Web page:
This month I have decided to take a look at Cyprus in a Wheelchair!
The majority of the article has been kindly submitted by Katy Holmes, a UK resident who is a frequent visitor to Cyprus. Katy relies on her wheelchair, so accessibility is a key feature to any recreational activities that she can enjoy. She’s know’s everything about travelling around Cyprus in a wheelchair.
During her last visit to Cyprus, Katy ventured around much of Cyprus, assisted by her good friend and care companion Yvonne. To provide a balanced article, Katy has considered a variety of activities based on her various trips around the island.
Trakkos Donkey Farm
Trakkos Donkey Farm is situated in the picturesque village of Kathikas, near Polis in the Paphos region. Initially it was bit awkward trying to get around, but the owner saw us and came out to help me into the wheelchair and then he and his friend guided me around the donkey farm.
Fortunately, the ground was fairly level and paved in most areas, so moving around was fairly easy.
The donkey farm offers stunning views. On a clear day you can see for miles. We sat in the little cafe and the owner then gave us complimentary drinks, grapes and donkey milk.
Latchi is lovely and still relatively unspoilt. However, the main street is very awkward. Very few drop kerbs and the ones that do exist often have cars parked on the pavement, meaning I had to go on the road. Clearly this is dangerous and the same would apply for parents with babies in pushchairs.
The Latchi harbour area is lovely and very flat, with accessible to most restaurants especially Nicandros where we have eaten several times. The staff there are very helpful and friendly. They have a designated disabled toilet, which is excellent for a wheelchair user. The food is excellent, as are the cocktails.
I have also been on the Koulla boat trip several times. Paraveska and the captain pick me up and put me on the boat, then when everyone is off they pick me back up and into my wheelchair. Paraveska even pushed me up the ramp and all the way to the car. Such a gentleman.
Mazotos Camel Park
The camel park, situated in the Larnaca district made my day. It had always been on my bucket list to have a ride on a camel. The staff were very friendly, and they got me onto a camel. I had a bit of a struggle getting into the area where you get on the camel, as it was all sandy. Fortunately, the guys where very helpful. My experience on a camel for the first time was wonderful.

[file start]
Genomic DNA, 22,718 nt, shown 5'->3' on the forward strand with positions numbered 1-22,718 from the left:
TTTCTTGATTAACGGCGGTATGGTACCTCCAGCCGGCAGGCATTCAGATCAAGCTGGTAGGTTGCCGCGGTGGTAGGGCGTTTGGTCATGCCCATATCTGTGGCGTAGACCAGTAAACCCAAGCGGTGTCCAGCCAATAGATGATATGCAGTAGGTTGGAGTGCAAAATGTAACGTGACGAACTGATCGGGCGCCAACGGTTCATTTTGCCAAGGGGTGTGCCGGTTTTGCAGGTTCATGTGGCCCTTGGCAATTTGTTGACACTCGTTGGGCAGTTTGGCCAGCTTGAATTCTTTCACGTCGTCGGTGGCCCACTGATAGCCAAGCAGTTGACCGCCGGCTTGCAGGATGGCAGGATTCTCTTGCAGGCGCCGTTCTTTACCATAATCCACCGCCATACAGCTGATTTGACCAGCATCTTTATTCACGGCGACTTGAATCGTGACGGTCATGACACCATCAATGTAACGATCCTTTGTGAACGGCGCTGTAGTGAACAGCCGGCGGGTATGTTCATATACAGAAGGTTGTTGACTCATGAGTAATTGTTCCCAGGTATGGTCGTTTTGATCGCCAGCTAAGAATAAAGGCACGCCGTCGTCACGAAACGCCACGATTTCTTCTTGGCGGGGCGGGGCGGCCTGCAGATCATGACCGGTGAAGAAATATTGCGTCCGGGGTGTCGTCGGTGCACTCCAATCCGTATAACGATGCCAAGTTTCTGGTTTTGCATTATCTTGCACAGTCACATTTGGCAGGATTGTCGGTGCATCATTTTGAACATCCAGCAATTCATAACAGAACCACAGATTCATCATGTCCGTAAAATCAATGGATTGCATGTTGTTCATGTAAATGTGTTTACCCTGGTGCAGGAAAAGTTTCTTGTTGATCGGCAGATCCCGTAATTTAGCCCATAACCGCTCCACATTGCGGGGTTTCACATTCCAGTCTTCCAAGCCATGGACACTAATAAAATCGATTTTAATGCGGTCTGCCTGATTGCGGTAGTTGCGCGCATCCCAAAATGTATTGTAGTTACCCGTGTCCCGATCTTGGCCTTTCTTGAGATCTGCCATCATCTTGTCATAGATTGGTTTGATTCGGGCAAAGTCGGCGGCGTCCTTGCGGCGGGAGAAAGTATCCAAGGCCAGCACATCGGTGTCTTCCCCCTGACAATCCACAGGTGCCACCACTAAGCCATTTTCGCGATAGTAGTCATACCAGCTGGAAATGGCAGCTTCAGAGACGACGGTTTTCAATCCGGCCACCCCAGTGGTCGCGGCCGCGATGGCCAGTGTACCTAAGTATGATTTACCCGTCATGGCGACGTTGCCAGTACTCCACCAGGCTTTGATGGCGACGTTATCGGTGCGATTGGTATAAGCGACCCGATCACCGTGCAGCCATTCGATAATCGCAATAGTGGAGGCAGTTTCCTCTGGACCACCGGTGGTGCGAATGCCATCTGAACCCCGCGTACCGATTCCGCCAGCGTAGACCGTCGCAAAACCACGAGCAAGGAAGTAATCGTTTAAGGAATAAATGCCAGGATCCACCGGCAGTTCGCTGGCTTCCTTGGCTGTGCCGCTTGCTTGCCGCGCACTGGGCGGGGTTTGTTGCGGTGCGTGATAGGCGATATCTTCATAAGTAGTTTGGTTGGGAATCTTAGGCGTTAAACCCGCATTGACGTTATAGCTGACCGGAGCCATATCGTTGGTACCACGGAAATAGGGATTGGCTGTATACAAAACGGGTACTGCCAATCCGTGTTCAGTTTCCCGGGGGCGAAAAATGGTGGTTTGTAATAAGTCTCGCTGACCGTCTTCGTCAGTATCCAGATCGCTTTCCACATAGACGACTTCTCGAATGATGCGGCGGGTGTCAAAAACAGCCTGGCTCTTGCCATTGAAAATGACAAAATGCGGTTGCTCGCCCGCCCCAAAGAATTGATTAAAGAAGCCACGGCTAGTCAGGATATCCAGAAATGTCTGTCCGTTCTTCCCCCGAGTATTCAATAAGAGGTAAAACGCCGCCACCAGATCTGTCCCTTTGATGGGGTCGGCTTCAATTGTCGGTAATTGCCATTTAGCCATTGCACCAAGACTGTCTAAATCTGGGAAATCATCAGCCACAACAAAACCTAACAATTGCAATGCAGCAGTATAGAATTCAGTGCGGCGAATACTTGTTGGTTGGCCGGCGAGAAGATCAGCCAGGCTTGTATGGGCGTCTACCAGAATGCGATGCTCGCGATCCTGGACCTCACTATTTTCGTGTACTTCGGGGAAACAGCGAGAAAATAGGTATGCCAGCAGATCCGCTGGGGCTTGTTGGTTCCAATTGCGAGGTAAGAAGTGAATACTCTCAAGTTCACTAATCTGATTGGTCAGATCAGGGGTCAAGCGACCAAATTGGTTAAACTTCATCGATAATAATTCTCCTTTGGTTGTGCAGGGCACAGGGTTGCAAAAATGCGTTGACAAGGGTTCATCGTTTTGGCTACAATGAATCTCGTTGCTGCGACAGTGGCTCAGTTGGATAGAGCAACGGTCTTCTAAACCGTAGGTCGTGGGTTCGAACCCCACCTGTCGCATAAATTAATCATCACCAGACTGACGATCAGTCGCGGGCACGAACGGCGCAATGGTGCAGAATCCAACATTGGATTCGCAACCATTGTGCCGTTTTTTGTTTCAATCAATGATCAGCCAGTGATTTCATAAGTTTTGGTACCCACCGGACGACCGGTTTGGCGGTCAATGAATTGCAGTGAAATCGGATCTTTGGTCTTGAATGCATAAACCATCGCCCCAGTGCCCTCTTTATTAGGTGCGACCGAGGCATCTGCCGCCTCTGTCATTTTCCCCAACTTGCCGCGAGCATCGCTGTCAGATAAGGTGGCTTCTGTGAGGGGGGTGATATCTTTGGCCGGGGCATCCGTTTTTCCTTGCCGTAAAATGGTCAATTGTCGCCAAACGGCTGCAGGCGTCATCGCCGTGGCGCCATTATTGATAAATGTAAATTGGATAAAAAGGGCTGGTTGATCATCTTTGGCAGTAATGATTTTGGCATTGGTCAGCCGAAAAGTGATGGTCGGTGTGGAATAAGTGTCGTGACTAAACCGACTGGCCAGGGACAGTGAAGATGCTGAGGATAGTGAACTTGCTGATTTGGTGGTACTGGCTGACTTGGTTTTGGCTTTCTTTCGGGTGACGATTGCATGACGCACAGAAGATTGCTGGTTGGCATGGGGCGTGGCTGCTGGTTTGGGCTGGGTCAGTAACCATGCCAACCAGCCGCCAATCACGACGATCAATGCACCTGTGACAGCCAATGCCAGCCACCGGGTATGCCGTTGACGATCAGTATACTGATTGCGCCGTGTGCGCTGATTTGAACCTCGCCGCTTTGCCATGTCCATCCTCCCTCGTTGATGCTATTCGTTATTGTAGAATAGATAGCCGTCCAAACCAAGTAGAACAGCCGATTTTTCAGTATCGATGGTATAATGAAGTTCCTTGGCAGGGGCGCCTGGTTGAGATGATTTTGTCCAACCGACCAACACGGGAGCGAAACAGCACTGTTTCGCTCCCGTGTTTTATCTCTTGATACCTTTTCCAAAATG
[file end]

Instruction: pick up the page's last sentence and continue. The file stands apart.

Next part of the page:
My trip to the camel park was amazing, unlike an earlier trip to Paphos zoo. I wanted to see the parrot show, which is indoors, but here is no access for wheelchair users. We spoke with a manager who promised to look at the problem with a view to improving access.
Cyprus in a Wheelchair: Ayia Napa, things there any good?
We stayed in Rio Gardens Apartment. Parking was terrible and on a very steep hill. Yvonne had to drop me off outside then go and park right round the back where the car got damaged. However, the apartment was wheelchair friendly, but I had to use one of the chairs from the balcony in the shower. Aiya Napa is no good for wheelchairs around the harbour area due mainly to poor access.
I did however go on the Fantasy party boat which was an experience. Again, the crew of 3 got me onto the boat and up to the top deck. I transferred onto a seat and they folded my wheelchair up and looked after it for me. They were very good and regularly asked if everything was ok. It was a real pleasure, I could not fault them.
We ate at The Kota restaurant twice, but there was a big step to get in, so Christos the owner helped Yvonne get me in.
To get to the Kota was a struggle as it was all up a steep hill. A very kind gentleman came to our aide and pushed my wheelchair. The following night Christos paid for a taxi for us to return to his restaurant. He was waiting outside for us to arrive. The food is amazing, they just need to get a ramp installed.
Pambos Napa Rocks Hotel was ok for access and offered decent sized rooms, but still up a hill and nowhere to park, only on narrow road. There are no disabled spaces and was dangerous getting in and out car. They had a gym, steam room and swimming pools. Unfortunately, none of these were accessible to anyone in a wheelchair. Sadly, I had to just watch as Yvonne my carer enjoyed the pool.
In summary, I think Cyprus needs to rethink its pavements and issue fines to deter people from blocking pavements. Cyprus is a beautiful island that just needs educating a little to the needs of disabled people, especially wheelchair users. Overall, a very enjoyable experience and facilities and access are slowly improving.
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